But, I’m a verbal processor too, and it’s good for you to be aware that she needs that time.

      I’ve seen in my introverts that they get overly emotional and sensitive if we’ve strung too many days together with activity and people. (Holiday season, I’m looking at YOU!) And so I have to be purposeful to see that they get that.

      Anyway, this isn’t a post about personality, haha! :) How did I end up on THAT rabbit trail?!

      But I absolutely agree with you… the more we lean in, the more we’ll be able to discern, “is this sin or preference?” And even sometimes, preferences need to be listened to. We are teaching our children to be considerate of others (including the introverts around them if they are extroverts, and vice-versa), but then we also have to be considerate of the way God has built them to process and interact with the world.

      Thanks for adding your thoughts, Jenny! Great comment.

      • qfbrenda says:

        Great post! I’m replying to you here because I’ve seen the opposite as well: an extroverted mom ignoring her very introverted child when they don’t respond when spoken to. It’s easy to apologize for your child and harder to teach them that ignoring people just because you are shy is rude and will offend people.

        I have 5 boys and have the mix of introverts and extroverts in the same house! It’s interesting trying to quiet some boys while required others to talk more. LOL

        • Jess Connell says:

          WONDERFUL point, Brenda! I absolutely agree.

          Understanding differences in personality is part of giving grace to one another, but should never be a reason to make excuses for rudeness. Like you point out, in the same way that an extrovert is rude to keep talking about a topic no one else around him/her is interested in, it’s rude for an introvert to not engage with the people around them. These are ABSOLUTELY the kinds of things that parents can speak into the lives of their children, in ways that no one else can.

          No, your introverted child doesn’t have to carry on a long conversation, but “we say ‘hello’ when people greet us” is a perfectly reasonable standard for even a 2-year-old to abide by (I know because we had to enforce this with our MOST introverted child, when he was 2, in Mandarin Chinese (“Ni-hao”) when we lived in China). It really can be done!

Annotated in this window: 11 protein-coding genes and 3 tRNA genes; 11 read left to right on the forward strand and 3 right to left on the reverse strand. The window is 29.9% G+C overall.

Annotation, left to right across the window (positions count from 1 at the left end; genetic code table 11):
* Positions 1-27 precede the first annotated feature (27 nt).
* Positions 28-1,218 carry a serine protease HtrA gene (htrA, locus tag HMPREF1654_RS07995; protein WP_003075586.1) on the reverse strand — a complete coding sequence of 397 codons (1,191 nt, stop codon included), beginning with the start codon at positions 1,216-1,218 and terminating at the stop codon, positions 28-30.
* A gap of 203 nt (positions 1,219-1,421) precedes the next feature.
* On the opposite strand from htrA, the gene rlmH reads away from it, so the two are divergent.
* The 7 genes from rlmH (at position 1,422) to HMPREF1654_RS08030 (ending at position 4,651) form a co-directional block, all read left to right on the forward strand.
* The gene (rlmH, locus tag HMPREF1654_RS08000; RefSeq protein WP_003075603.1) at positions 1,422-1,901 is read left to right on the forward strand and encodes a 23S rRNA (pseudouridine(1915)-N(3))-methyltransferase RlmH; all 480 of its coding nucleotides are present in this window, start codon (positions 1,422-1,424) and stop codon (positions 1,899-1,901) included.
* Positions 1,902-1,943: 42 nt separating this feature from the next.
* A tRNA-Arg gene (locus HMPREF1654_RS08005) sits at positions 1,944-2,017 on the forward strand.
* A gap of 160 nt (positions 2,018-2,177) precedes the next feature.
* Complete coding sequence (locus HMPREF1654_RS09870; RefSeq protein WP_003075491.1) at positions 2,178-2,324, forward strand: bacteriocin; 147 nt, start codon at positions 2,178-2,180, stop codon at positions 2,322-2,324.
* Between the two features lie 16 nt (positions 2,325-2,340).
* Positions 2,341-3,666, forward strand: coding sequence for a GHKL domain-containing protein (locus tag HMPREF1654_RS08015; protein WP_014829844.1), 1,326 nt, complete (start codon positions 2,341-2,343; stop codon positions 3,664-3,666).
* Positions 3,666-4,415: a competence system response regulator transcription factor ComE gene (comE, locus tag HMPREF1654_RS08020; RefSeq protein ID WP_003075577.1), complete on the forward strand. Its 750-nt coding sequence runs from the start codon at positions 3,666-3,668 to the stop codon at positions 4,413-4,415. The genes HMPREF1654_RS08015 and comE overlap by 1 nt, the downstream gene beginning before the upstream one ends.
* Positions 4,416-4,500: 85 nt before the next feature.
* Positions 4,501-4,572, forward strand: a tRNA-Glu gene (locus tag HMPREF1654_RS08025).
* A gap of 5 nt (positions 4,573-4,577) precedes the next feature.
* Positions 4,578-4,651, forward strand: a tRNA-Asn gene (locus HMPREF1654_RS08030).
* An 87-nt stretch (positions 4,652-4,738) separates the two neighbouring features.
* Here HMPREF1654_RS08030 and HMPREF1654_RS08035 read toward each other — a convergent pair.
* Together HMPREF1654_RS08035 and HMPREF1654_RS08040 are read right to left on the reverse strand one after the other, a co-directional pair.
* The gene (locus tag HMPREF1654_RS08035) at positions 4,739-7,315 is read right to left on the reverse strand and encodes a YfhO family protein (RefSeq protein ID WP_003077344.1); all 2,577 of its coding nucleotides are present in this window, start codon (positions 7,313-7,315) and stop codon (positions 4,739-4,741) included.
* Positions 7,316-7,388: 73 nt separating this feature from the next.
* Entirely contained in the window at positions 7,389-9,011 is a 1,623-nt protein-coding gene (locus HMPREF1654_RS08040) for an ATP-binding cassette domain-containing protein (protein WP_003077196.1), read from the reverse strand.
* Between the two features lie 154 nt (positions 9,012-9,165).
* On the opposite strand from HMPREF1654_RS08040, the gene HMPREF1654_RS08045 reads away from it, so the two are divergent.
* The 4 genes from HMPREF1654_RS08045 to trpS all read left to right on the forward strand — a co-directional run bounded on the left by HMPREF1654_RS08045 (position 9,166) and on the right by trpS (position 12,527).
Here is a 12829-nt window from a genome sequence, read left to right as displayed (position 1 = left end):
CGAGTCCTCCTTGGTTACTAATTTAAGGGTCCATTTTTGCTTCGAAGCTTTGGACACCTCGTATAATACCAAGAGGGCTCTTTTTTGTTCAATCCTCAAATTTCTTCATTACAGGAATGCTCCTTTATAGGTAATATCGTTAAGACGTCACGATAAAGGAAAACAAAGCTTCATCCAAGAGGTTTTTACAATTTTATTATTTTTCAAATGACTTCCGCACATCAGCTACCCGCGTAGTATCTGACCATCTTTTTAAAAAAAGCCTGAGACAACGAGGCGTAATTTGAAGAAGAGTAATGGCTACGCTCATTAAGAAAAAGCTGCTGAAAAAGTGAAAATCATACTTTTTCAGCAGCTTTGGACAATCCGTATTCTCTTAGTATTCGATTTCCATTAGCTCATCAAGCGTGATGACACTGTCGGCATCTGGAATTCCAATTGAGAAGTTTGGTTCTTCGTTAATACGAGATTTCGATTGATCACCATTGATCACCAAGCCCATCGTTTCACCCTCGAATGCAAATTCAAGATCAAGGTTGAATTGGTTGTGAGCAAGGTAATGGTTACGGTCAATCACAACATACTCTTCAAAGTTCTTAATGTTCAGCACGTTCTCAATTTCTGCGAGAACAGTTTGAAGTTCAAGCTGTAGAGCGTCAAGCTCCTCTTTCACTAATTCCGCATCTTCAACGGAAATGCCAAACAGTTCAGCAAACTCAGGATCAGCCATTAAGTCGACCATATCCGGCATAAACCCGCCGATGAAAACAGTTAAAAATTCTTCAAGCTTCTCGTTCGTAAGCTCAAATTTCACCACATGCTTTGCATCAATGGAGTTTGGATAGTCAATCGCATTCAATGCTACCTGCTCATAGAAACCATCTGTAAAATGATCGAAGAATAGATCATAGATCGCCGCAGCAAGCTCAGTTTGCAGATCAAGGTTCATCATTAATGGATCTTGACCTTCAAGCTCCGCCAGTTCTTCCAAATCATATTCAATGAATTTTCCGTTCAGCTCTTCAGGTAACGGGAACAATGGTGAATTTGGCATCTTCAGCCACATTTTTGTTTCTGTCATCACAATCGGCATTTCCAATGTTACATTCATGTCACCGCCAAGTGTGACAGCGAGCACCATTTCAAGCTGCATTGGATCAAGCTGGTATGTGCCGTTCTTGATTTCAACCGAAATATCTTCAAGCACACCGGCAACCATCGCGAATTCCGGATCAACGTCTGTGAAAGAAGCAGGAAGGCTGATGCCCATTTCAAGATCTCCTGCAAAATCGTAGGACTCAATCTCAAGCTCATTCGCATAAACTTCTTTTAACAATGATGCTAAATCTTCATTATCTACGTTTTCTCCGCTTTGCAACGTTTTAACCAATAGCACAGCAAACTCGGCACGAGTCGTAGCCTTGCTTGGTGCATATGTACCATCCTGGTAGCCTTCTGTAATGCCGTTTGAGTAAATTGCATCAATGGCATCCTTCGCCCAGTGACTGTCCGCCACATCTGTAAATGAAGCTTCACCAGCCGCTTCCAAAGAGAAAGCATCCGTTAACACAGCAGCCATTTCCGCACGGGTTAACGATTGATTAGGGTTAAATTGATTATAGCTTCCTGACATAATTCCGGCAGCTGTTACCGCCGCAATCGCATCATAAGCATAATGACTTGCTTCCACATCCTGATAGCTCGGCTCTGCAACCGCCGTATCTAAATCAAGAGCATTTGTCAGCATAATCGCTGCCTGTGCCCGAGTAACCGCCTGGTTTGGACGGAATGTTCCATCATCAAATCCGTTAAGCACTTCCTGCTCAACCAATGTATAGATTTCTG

2. Allison says:

    I think I need some help processing ideas for how to apply this with my sons, particularly, my son Caleb, who will be 6 next month. He is an extremely outgoing, active, almost hyperactive, little boy who talks non-stop and (perhaps because he’s the oldest; perhaps because that’s how he’s wired), is obsessed with the idea of being “the boss.” Overall, he’s actually a relatively compliant child, but lately I’ve noticed this attitude creeping in where he might outwardly do what I’ve asked, but not until he’s first told me why he doesn’t think what I’m asking him to do is a good idea and, telling me, “But my plan was…” I stop him and talk about how “God has placed mommy in authority over you right now, and you need to submit to the authorities that God has put in your life,” and yes, he does comply, but looking at him you can tell that in his heart he’s still fuming because he didn’t want to wear that shirt, or didn’t want to be required to taste that food, or didn’t want to do his handwriting right now, etc. and will be sure to make my life miserable even while *technically* doing what I’ve asked. I know that the state of his heart is even more important than his outward actions, but where I’m confused is, how do I respond to it? We talk about it, but the attitude remains. Do you advocate spanking for it? Or time-out? Or practically speaking, what have you found that works? I’d welcome thoughts from any readers too by the way, not just Jess, if you have any biblical and useful thoughts for me. :) I’m kind of befuddled!

    • Jess Connell says:

      So what you’re seeing is that he’s starting to try to “stand up on the outside but sit on the inside” and as believing moms, I think we need to call our children out to live in honesty.

      So many places in the Word talk about our outside matching our inside… living in the light… not churning… having a calm and quiet spirit (like waters that are not roiling and bubbling under the surface even while appearing calm on the top). So once you’ve said something like, “God has placed mommy in authority over you right now, and you need to submit to the authorities that God has put in your life,” when you se him still fuming or still inwardly grumbling, that’s an opportunity to not only guide his outside, but start to guide his inside.

      Something like: “Hey buddy, I can tell that your heart isn’t in this… and you are still angry at mommy. Do you remember that God cares about our hearts too, and not just our actions? I don’t want you to grow up to be a man who does his job but hates his boss, or who follows the speed limit but is fuming at the police officer. Even more than that, I don’t want you to be a man who outwardly does what God says is right but inside is mad and thinking that the rules are stupid.